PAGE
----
The professor provides an example of using integration by parts for a complex integral involving a function that simplifies upon differentiation. The steps of the process are outlined, including the correct identification of u and v', and the subsequent steps to solve the integral. The professor also introduces a shortcut for handling cases where the numerator and denominator are closely related, demonstrating how to simplify the integral and arrive at the final solution.

###### Mindmap

###### Keywords

##### π‘Polar Coordinates

##### π‘Area

##### π‘Delta Theta

##### π‘Riemann Sums

##### π‘Integral

##### π‘Cosine

##### π‘Variable Pie

##### π‘Hyperbola

##### π‘Kepler's Law

##### π‘Angular Momentum

###### Highlights

Introduction to polar coordinates and their application in calculating areas, using the analogy of a pie to explain the concept.

Explanation of the formula for the area of a sector in polar coordinates, delta A = 1/2 a^2 delta theta.

Transition to variable pies with crusts that vary, represented by r = r(theta), and the method to calculate their areas.

Discussion on the approximation of area in polar coordinates using Riemann sums and the limit concept.

Derivation of the main formula for the area in polar coordinates when r is a function of theta, involving integration.

Example problem involving the calculation of the area for a circle using polar coordinates, with r = 2a cos(theta).

Clarification on determining the range for integration in polar coordinates through geometric interpretation and formulas.

Integration technique review, specifically using double angle formulas for trigonometric integrals.

Demonstration of the process to calculate the area of a circle using trigonometric integrals and obtaining pi*a^2.

Illustration of the geometric interpretation of polar coordinates and how to visualize the range of theta.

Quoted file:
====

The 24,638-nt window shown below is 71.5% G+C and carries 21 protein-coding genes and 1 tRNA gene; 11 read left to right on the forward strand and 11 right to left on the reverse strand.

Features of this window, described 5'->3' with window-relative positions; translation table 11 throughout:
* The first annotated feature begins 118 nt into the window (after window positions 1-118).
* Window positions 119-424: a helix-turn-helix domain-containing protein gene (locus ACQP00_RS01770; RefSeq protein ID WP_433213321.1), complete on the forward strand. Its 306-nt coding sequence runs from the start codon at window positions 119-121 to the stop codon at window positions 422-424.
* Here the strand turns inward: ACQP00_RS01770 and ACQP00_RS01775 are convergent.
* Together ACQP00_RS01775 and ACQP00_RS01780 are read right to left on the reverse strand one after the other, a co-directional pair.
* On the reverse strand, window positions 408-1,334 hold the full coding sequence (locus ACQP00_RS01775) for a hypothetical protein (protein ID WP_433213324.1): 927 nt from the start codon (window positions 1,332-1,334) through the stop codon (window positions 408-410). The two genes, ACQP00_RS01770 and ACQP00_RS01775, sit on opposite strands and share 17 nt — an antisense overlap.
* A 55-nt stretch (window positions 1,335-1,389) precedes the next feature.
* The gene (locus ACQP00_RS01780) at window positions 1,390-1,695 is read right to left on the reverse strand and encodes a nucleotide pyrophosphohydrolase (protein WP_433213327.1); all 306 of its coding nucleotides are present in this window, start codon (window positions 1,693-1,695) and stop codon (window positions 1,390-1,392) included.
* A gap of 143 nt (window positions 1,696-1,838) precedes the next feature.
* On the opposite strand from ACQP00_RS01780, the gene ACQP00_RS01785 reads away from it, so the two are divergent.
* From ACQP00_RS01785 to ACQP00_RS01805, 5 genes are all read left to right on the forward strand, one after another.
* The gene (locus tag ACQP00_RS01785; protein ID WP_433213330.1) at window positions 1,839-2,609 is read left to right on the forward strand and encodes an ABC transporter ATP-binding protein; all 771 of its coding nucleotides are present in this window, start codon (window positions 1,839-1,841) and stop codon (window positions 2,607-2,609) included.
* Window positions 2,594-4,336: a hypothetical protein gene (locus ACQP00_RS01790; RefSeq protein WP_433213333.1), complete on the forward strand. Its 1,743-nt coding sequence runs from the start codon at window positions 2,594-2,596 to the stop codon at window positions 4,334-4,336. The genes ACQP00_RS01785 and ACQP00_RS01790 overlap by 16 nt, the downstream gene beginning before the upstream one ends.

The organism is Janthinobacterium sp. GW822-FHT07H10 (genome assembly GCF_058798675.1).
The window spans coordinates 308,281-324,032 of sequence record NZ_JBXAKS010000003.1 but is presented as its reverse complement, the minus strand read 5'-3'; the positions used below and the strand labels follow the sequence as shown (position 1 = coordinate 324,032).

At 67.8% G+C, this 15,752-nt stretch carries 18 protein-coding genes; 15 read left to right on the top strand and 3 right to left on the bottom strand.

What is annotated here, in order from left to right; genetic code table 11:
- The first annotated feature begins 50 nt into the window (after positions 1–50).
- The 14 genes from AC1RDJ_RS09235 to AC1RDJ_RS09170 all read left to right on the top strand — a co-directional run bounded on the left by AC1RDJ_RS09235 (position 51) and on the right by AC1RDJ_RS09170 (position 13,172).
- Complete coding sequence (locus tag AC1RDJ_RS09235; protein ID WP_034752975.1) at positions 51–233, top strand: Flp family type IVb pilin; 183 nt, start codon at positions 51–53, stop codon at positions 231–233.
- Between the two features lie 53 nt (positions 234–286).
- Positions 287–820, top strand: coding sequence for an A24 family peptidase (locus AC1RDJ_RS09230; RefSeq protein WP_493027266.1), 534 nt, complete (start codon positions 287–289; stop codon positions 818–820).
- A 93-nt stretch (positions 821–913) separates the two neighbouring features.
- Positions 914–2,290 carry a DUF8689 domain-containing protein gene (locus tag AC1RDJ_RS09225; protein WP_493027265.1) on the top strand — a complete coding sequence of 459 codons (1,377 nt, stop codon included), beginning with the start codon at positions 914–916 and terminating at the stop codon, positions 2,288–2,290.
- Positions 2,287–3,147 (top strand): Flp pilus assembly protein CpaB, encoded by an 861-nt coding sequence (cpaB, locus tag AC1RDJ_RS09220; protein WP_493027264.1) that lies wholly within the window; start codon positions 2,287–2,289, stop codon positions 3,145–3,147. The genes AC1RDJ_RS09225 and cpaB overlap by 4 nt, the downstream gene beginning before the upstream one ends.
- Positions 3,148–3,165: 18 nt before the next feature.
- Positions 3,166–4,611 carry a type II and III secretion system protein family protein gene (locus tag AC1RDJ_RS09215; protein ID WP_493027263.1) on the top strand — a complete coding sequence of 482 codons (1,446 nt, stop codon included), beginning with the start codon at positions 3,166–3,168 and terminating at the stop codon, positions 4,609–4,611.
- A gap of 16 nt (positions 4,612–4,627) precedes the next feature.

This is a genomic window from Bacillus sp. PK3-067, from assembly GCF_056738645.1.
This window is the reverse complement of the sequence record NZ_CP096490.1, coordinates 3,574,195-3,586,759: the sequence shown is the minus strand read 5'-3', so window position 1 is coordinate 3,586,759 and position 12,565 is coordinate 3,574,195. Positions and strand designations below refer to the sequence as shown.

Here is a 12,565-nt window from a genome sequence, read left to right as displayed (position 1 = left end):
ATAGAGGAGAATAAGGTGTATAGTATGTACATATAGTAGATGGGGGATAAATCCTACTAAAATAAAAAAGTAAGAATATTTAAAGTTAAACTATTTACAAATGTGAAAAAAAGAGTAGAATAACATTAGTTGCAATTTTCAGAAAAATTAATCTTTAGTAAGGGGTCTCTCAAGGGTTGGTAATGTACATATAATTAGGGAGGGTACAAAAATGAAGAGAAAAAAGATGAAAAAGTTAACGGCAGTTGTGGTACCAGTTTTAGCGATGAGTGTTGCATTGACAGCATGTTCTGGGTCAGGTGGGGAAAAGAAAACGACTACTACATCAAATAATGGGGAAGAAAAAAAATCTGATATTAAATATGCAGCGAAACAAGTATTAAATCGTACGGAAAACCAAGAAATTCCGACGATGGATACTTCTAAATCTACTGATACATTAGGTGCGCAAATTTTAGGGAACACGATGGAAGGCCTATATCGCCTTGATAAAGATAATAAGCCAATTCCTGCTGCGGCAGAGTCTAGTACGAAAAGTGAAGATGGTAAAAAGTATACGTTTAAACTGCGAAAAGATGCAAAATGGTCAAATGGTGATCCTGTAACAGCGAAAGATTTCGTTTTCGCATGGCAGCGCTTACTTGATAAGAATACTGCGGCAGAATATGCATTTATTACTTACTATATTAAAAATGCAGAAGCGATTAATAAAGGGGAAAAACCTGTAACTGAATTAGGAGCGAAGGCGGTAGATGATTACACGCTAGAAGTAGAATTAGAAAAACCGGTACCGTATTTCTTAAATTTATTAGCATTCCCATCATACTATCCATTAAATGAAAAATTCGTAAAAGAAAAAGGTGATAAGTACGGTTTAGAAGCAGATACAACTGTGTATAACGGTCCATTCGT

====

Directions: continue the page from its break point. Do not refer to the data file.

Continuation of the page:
Discussion on the implications of integrating over a full circle (0 to 2pi) and the potential for double counting areas.

Introduction of the concept of plotting polar coordinates and the effect of theta values beyond pi/2.

Explanation of the behavior of polar functions, like r = sin(2theta), and their corresponding graphical representations.

Description of the four-leaf rose pattern generated by the polar function r = sin(2theta) and its significance.

Introduction and plotting of the polar function r = 1/(1 + 2cos(theta)) and its asymptotic behavior.

Conversion of polar coordinates to rectangular coordinates and the identification of the curve as a hyperbola.

Connection between polar coordinates, hyperbolic trajectories, and Kepler's Law in astronomy.

Discussion on the physical interpretation of the rate of change of area in polar coordinates and its relation to angular momentum conservation.

Overview of exam topics including techniques of integration, parametric curves, arc length, and area in polar coordinates.

Advice on exam preparation, specifically regarding the decision on which integration technique to apply for complex integrals.

Explanation of partial fraction decomposition, especially for handling repeated factors and setting up coefficients.

Demonstration of an advanced integration technique involving integration by parts and handling of complex integrands.

###### Transcripts